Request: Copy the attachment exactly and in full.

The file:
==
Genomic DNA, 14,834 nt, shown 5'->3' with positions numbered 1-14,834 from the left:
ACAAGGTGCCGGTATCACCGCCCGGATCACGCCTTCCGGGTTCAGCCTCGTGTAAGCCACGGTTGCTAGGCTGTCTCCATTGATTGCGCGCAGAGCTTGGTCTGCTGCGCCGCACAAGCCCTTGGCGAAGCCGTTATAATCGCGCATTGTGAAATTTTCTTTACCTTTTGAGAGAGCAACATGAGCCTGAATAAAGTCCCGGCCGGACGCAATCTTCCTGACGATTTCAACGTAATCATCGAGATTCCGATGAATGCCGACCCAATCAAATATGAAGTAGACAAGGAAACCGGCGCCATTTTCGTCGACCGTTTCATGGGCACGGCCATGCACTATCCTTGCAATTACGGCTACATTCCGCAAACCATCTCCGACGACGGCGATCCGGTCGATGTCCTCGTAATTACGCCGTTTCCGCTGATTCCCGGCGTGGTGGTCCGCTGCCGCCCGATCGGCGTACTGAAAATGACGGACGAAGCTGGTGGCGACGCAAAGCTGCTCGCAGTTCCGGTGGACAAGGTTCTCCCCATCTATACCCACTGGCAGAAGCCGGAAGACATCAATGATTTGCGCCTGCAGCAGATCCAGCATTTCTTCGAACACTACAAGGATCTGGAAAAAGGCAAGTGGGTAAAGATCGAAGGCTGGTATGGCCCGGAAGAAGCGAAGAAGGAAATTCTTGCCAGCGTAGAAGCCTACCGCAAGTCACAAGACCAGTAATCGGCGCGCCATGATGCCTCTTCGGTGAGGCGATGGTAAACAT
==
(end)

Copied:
Genomic DNA, 14,834 nt, shown 5'->3' with positions numbered 1-14,834 from the left:
ACAAGGTGCCGGTATCACCGCCCGGATCACGCCTTCCGGGTTCAGCCTCGTGTAAGCCACGGTTGCTAGGCTGTCTCCATTGATTGCGCGCAGAGCTTGGTCTGCTGCGCCGCACAAGCCCTTGGCGAAGCCGTTATAATCGCGCATTGTGAAATTTTCTTTACCTTTTGAGAGAGCAACATGAGCCTGAATAAAGTCCCGGCCGGACGCAATCTTCCTGACGATTTCAACGTAATCATCGAGATTCCGATGAATGCCGACCCAATCAAATATGAAGTAGACAAGGAAACCGGCGCCATTTTCGTCGACCGTTTCATGGGCACGGCCATGCACTATCCTTGCAATTACGGCTACATTCCGCAAACCATCTCCGACGACGGCGATCCGGTCGATGTCCTCGTAATTACGCCGTTTCCGCTGATTCCCGGCGTGGTGGTCCGCTGCCGCCCGATCGGCGTACTGAAAATGACGGACGAAGCTGGTGGCGACGCAAAGCTGCTCGCAGTTCCGGTGGACAAGGTTCTCCCCATCTATACCCACTGGCAGAAGCCGGAAGACATCAATGATTTGCGCCTGCAGCAGATCCAGCATTTCTTCGAACACTACAAGGATCTGGAAAAAGGCAAGTGGGTAAAGATCGAAGGCTGGTATGGCCCGGAAGAAGCGAAGAAGGAAATTCTTGCCAGCGTAGAAGCCTACCGCAAGTCACAAGACCAGTAATCGGCGCGCCATGATGCCTCTTCGGTGAGGCGATGGTAAACAT